Razzle Dazzle Crape Myrtle -

(Lagerstroemia indica 'Raspberry Dazzle')

Shrubs


Other Common Names: Raspberry Dazzle Dwarf Crape Myrtle, Dwarf Crape Myrtle, Crape Myrtle
Family: Lythraceae Genus: Lagerstroemia Species: indica Cultivar: 'Raspberry Dazzle'
Raspberry Dazzle Dwarf Crape Myrtle
Brent Wilson Planted · 2 years ago
Top Plant File Care Takers:
Brent Wilson · 73 Edits

Razzle Dazzle Crape Myrtle Overview

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Below are common attributes associated to Razzle Dazzle Crape Myrtle.


Plant Type: Shrub

Temp / Zone: Zone 6A · -10° to -5° F, Zone 6B · -5° to 0° F, Zone 7A · 0° to 5° F, Zone 7B · 5° to 10° F, Zone 8A · 10° to 15° F, Zone 8B · 15° to 20° F, Zone 9A · 20° to 25° F, Zone 9B · 25° to 30° F

Sun Exposure: Full / Mostly Sun

Soil Type: Clay, Loam, Sand, Silt

Soil Drainage: Well Drained

Water Needs: Average, Low

Level of Care: Low

Growth Rates: Fast

Flower Color: Red, Purple, Fuchsia

Attracts: Visual Attention

Foliage Color: Dark Green, Medium Green

Average Width: 2' to 3'

Average Height: 4' to 5', 5' to 6'

Season of Color: Summer Blooms

Resistant To: Deer Resistant, Disease, Heat

Landscape Uses: Containers / Planters, Foundation, Hedges, Landscape Beds, Perennial Garden, Shrub Border, Small Groups

Growth Habits: Bushy, Upright

Theme Gardens: Cottage, Perennial

Soil pH: 5, 5.5, 6, 6.5

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Razzle Dazzle Crape Myrtle In Member Gardens

Woodstock
Woodstockby Blumschen (23 Plants)

Driveway
Drivewayby Yael Katzman (23 Plants)
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Frontby Pam Blubaugh (12 Plants)
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backby Pam Blubaugh (13 Plants)


Brent Wilson

Brent Wilson · Gardenality Administrator · Zone 8A · 10° to 15° F · Comment About Pruning
Razzle Dazzle Dwarf Crape Myrtles really don't require pruning - they have a slow growth rate and a good natural form all on their own. Deadheading (removing faded flowers) is fine and will encourage reblooming from summer to fall.

2 years ago ·
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Brent Wilson

Brent Wilson · Gardenality Administrator · Zone 8A · 10° to 15° F · Comment About Planting
Razzle Dazzle Crape Myrtle prefer growing in a location that provides well-drained soil and plenty of sunshine. A little afternoon shade won't hurt. Their makes it perfect for smaller garden spaces and containers.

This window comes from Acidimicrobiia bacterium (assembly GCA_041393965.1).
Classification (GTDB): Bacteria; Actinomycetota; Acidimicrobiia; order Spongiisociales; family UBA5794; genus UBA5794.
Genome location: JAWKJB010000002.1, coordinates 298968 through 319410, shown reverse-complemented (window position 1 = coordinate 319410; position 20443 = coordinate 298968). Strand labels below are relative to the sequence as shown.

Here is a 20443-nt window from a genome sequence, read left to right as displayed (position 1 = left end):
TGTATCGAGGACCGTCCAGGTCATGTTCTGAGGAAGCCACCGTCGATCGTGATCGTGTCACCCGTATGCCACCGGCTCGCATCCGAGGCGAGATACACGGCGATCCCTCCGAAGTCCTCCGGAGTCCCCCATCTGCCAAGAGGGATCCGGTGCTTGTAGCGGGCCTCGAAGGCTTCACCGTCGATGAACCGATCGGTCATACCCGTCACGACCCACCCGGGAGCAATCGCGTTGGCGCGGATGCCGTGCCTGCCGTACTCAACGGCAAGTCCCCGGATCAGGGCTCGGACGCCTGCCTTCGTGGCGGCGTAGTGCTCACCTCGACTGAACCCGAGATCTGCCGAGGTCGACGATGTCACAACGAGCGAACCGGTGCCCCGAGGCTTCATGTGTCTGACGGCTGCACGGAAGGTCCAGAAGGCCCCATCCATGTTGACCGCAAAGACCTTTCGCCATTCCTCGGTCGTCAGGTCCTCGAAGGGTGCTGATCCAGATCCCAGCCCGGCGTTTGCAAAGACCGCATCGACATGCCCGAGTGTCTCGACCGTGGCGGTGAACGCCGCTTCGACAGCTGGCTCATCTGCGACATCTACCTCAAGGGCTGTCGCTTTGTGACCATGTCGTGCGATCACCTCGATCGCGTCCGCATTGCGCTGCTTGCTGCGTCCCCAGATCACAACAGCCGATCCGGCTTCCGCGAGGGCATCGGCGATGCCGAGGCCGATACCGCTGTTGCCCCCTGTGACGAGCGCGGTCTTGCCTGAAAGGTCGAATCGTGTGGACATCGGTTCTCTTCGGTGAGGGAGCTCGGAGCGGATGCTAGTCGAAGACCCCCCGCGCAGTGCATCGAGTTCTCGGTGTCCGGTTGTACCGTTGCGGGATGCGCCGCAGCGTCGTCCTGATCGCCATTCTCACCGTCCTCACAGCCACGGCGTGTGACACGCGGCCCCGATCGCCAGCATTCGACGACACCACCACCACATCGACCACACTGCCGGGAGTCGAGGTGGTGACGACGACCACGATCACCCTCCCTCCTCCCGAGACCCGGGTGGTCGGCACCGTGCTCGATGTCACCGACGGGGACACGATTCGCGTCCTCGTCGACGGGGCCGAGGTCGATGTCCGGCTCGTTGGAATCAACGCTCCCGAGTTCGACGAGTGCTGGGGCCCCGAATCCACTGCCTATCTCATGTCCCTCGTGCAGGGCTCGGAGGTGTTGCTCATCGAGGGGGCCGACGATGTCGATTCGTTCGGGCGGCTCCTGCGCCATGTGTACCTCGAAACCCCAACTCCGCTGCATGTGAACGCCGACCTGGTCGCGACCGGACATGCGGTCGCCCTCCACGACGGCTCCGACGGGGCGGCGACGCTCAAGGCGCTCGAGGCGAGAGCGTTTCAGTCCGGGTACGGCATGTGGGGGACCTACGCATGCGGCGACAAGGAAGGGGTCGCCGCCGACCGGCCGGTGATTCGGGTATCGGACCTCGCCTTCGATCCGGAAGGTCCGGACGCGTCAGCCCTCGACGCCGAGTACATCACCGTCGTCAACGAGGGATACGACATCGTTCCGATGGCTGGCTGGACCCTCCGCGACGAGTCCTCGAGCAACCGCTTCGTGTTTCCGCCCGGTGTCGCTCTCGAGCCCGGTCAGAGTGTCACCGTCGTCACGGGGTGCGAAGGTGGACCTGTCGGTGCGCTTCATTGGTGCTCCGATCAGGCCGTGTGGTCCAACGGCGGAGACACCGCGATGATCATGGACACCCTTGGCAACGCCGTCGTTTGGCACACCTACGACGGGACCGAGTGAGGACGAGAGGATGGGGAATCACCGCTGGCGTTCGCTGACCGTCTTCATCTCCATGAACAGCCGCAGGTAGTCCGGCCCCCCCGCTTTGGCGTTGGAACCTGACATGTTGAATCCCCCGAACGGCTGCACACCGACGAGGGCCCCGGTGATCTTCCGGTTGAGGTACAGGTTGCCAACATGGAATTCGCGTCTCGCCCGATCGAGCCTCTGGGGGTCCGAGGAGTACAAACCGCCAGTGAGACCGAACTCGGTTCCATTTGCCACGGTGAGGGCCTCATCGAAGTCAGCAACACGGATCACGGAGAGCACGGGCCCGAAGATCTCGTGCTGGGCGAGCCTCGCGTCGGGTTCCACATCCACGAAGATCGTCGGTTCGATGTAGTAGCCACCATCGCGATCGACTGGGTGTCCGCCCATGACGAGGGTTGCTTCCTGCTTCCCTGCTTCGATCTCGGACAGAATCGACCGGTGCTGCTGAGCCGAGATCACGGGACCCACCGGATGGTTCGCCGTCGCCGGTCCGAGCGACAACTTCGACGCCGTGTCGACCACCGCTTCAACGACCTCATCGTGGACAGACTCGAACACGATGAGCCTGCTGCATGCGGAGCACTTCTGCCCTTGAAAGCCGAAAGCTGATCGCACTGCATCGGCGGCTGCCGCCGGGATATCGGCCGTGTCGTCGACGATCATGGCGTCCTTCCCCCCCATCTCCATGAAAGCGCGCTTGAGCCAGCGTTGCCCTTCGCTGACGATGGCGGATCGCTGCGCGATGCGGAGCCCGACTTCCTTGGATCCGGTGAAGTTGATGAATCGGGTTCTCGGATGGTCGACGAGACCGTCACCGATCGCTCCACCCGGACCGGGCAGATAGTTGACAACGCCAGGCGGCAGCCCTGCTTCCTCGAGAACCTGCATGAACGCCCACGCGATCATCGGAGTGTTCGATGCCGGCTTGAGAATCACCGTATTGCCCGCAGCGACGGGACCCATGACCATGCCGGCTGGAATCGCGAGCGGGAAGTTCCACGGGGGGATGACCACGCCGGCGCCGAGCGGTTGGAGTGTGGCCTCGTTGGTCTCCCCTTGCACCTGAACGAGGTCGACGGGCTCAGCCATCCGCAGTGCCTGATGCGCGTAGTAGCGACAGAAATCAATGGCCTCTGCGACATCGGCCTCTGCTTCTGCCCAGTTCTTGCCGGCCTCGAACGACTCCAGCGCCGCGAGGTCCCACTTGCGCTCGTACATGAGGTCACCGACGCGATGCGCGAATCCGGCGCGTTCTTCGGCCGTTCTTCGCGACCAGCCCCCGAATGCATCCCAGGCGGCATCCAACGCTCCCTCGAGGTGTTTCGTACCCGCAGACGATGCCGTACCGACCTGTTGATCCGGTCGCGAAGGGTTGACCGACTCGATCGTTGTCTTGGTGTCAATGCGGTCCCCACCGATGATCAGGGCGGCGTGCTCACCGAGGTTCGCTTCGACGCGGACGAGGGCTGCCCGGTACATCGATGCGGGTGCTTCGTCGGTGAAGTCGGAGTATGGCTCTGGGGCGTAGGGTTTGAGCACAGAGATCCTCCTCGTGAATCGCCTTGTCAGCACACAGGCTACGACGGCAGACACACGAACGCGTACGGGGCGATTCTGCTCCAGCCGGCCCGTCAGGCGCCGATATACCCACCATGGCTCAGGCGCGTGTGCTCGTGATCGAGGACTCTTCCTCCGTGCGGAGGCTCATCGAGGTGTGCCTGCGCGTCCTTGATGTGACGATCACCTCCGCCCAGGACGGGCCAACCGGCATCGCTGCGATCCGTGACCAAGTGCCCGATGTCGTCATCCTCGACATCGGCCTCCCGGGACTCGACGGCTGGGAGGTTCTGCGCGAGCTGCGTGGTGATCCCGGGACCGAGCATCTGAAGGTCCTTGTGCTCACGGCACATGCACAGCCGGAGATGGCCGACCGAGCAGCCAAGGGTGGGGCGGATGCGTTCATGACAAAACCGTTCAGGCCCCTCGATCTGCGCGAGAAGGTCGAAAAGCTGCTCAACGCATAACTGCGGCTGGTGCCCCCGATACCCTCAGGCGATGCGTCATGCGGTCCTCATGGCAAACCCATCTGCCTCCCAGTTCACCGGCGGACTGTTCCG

To plant in garden soil, dig a hole no deeper than the root ball and two to three times the width of the root ball and fill it with water. If the hole drains within a few hours, you have good drainage. If the water is still standing 12 hours later, improve the drainage in your bed, perhaps by establishing a raised bed or raised mound. Turn and break up the soil removed from the planting hole. Mix in some organic compost if the native soil is clay or compacted soil. Remove your plant from its container and carefully but firmly loosen the root ball. Set the plant into the hole you've prepared, making sure the top of the root ball is slightly above the soil level. Pull your backfill soil mixture around the root ball in the hole, tamping as you go to remove air pockets. Then water thoroughly and cover with a one to two-inch layer of mulch.

2 years ago ·
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Brent Wilson

Brent Wilson · Gardenality Administrator · Zone 8A · 10° to 15° F · Comment About Feeding
I fertilize crape myrtle after new growth begins to emerge in spring with a well-balanced shrub and tree type fertilizer.

2 years ago ·
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Brent Wilson

Brent Wilson · Gardenality Administrator · Zone 8A · 10° to 15° F · Comment About Problems
As with other crape myrtle, the Razzle Dazzle varieties are susceptible to visits from Japanese beetles in early summer and honeydew aphids in late summer. Neither of these insects do any serious damage. Though spraying is not necessary, if you would like to control these insects, use liquid Sevin spray for the beetles and a product containing Neem oil for the aphids. Consistently wet soils can cause problems with the roots so make sure to plant in well-drained to well-drained but moist soils.

2 years ago ·
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